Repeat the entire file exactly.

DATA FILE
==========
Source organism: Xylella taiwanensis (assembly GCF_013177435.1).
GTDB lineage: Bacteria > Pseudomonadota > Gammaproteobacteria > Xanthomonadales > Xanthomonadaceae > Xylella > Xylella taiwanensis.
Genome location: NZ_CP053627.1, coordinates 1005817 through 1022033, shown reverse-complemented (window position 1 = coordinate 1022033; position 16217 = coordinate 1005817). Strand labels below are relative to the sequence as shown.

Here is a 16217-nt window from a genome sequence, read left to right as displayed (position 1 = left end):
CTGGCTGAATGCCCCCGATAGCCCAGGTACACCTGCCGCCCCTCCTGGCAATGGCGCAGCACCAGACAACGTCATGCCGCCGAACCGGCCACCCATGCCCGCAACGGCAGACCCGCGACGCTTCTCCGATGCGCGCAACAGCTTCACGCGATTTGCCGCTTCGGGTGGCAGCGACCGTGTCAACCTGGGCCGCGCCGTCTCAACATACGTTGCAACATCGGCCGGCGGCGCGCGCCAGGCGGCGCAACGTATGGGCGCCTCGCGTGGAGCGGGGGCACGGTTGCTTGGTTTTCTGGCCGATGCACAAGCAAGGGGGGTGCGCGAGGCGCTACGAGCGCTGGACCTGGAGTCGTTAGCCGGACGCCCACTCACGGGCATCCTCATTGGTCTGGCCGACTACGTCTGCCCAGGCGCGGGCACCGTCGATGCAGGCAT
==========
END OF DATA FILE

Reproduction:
Source organism: Xylella taiwanensis (assembly GCF_013177435.1).
GTDB lineage: Bacteria > Pseudomonadota > Gammaproteobacteria > Xanthomonadales > Xanthomonadaceae > Xylella > Xylella taiwanensis.
Genome location: NZ_CP053627.1, coordinates 1005817 through 1022033, shown reverse-complemented (window position 1 = coordinate 1022033; position 16217 = coordinate 1005817). Strand labels below are relative to the sequence as shown.

Here is a 16217-nt window from a genome sequence, read left to right as displayed (position 1 = left end):
CTGGCTGAATGCCCCCGATAGCCCAGGTACACCTGCCGCCCCTCCTGGCAATGGCGCAGCACCAGACAACGTCATGCCGCCGAACCGGCCACCCATGCCCGCAACGGCAGACCCGCGACGCTTCTCCGATGCGCGCAACAGCTTCACGCGATTTGCCGCTTCGGGTGGCAGCGACCGTGTCAACCTGGGCCGCGCCGTCTCAACATACGTTGCAACATCGGCCGGCGGCGCGCGCCAGGCGGCGCAACGTATGGGCGCCTCGCGTGGAGCGGGGGCACGGTTGCTTGGTTTTCTGGCCGATGCACAAGCAAGGGGGGTGCGCGAGGCGCTACGAGCGCTGGACCTGGAGTCGTTAGCCGGACGCCCACTCACGGGCATCCTCATTGGTCTGGCCGACTACGTCTGCCCAGGCGCGGGCACCGTCGATGCAGGCAT